Tools alone won’t solve online threats. That singular message guides Darren Death in his approach to advising organizations on ways to stay cyber safe.
As chief information security officer for ASRC Federal, Death guides the Beltsville, Maryland-based defense and space contractor on ways to shore up its own cyber defenses. He also imparts those lessons as a popular speaker at cyber events, such as the recent Cyber Summit USA. On both fronts, Death’s focus goes back to tools — and why they’re not a cure-all.
“While tools are great, we need to start focusing on the human side of the business and IT operations,” says Death, a Pasadena, Maryland, native. His cyber career kicked off after his start in the Air Force, as an F-16 crew chief, and later led to work as a systems administrator for the Baltimore Convention Center. Eventually, he served as a systems architect, developing Windows systems at Justice Department headquarters.
“I’m passionate about cyber issues,” says Death, when reflecting on his 16-year career, to date.
That passion guides Deaths current work with ASRC Federal, where he began in April 2015. Along the way, Death has seen the discussion of cyber only grow in urgency.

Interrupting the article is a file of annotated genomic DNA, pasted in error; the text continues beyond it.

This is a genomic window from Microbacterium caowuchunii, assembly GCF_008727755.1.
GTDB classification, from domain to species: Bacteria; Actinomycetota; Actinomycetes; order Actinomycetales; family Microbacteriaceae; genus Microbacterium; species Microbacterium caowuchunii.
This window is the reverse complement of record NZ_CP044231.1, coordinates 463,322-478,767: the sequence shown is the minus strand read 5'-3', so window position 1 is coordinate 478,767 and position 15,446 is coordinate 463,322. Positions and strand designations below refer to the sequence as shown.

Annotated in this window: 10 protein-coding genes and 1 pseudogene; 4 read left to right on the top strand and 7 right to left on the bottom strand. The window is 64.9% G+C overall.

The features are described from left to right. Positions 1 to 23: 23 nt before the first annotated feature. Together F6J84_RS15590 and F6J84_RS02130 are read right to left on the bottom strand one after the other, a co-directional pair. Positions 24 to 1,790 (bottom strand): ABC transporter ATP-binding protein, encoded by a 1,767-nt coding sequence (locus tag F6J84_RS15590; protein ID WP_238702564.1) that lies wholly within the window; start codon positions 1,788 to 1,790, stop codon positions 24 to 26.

“Especially as technology becomes more pervasive and innovative, and as different technologies are interconnected with each other, the fragileness of our infrastructure is a lot more serious than people realize,” Death says. “One of the things that I’m hoping to do, as part of my career, is to be part of the fix.”
For Death, being part of the fix means driving home the importance of everyday best practices not only in building but securing enterprise solutions. That focus comes just in the nick of time, on the heels of the recent Equifax cyber breach and before then, the widespread internet of things attack that caused DNS services on the East Coast to lock down.
“If you look at what’s been happening, a lot of it has been around organizations not doing their due diligence, either from a planning and prioritization perspective, or in the case of operations organizations, they’re saying, ‘We don’t have the resources so we can’t do it,’” Death says.
In any and all cases, Death adds, simple everyday steps can help thwart the threat of massive disturbances that comes hand-in-hand with emerging new technologies. Rather than ceding that responsibility to senior leadership, Death sees a critical role managers can play in leading a cyber-safe organization.
The first step, Death says, is to understand the organization mission. That means not being afraid to ask the hard questions.
“From the point of view of understanding what needs to be done, it is very critical for the cyber organization to actually hit the pavement, go out and talk to your senior executive leadership — talk to your managers who are actually implementing the vision of senior leadership — to understand what their missions are,” Death says.
“Ultimately, at the end of the day, it’s not about IDSs and firewalls; it’s about data that the organization is processing; what can I do to support that mission is ultimately what I need to be doing,” Death says. “That really needs to be the goal for the cyber organization — to understand what they can do to support the mission, regardless of what the mission is for their respective organizations.”